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In the knowledge of the COVID-19 pandemic and how it has taken a toll on our government and our economy. The FED has even made decisions to try to stabilize the economy as best as they can but the decisions that they have made, define the future for America’s economy. Since the U.S. economy is falling deeper and deeper into recession and as COVID-19 is getting worse so will the economy. Our economy will even have to face many consequences since the U.S. Banks and institutions have to borrow from

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Great Depression II

Since the start of this COVID-19 pandemic situation, 6.6 million Americans have requested unemployment benefits and in March alone, hundreds of thousands of people have lost their jobs. The American unemployment rate has increased to 4.4% from 3.5%, in the time frame of February to March. Which is said to be the largest one month increase since January 1975. It is even starting to be considered "Great Depression II" because of the danger America and our world is being put in as far as within our

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Future of the economy due to COVID-19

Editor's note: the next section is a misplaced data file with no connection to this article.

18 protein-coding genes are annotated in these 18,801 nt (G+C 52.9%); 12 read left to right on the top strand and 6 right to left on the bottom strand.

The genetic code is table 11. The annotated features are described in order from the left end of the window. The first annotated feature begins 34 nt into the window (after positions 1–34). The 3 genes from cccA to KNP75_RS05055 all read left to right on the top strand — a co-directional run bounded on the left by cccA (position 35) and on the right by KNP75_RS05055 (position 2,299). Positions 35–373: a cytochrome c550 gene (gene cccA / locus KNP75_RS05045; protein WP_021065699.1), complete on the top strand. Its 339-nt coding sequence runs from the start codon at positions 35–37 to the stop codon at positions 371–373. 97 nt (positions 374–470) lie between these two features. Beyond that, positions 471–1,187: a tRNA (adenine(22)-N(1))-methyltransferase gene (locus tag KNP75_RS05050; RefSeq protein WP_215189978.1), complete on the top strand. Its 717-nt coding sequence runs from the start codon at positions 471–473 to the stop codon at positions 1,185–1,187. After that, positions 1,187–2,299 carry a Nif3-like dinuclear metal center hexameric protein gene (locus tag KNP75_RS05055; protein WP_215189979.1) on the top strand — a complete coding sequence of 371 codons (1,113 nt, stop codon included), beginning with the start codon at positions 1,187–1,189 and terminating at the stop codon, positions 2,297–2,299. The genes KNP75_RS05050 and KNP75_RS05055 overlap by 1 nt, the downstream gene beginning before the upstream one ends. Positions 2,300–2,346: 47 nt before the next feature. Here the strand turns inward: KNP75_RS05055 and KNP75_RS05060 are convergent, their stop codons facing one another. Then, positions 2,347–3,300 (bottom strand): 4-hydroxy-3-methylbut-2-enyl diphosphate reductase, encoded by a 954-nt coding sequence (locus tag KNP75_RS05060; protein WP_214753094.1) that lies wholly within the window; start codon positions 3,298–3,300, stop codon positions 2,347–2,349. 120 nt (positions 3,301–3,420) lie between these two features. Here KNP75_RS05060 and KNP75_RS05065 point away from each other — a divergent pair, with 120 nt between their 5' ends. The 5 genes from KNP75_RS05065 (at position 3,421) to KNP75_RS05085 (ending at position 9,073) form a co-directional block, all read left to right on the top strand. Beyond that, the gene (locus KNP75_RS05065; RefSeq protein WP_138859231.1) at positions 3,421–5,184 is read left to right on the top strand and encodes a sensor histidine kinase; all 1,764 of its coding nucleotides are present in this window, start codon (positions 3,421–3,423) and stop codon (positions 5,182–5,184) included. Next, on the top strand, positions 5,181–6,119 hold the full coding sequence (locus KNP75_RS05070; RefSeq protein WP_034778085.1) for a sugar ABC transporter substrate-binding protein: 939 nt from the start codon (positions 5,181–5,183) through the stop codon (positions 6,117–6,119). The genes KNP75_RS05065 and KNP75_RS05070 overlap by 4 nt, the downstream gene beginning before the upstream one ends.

The Corona Virus pandemic has scared many people and has had a huge impact on how we now live our lives. The scariest part for many of us is wondering how long it will last. This pandemic has been unpredictable and the pattern continues to be unidentifiable. There is no doubt that we are heading into a recession, if we aren’t already in one. This recession is like something we’ve never experienced, and it’s worldwide. Being advised to not go outside only if absolutely necessary and to stay away

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FED Actions During COVID-19

The International Monetary Fund has forecasted that the global economy is expected to contract by 3 percent this year due to the economic damage caused by COVID-19 to cripple global output. In the United States, the I.M.F has projected that the US economy will contract as much as 6 percent by the end of 2020. The Federal Reserve in the United States has taken several steps to mitigate the economic damage imposed by the still-evolving COVID-19 global pandemic using several monetary policy tools.

S

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The FED and COVID-19

Near-Zero interest rate is one step the FED is implementing to try to help our economic state. Near Zero interest rates means that the rate banks pay to borrow from each other overnight is being cut. The FED is cutting it by a total of 1.5 percentage points since March 3, bringing it down to a range of 0 percent to 0.25 percent. Because the federal funds rate is a benchmark for other short-term rates, and also affects longer-term rates, it is aimed at lowering the cost of borrowing on mortgages,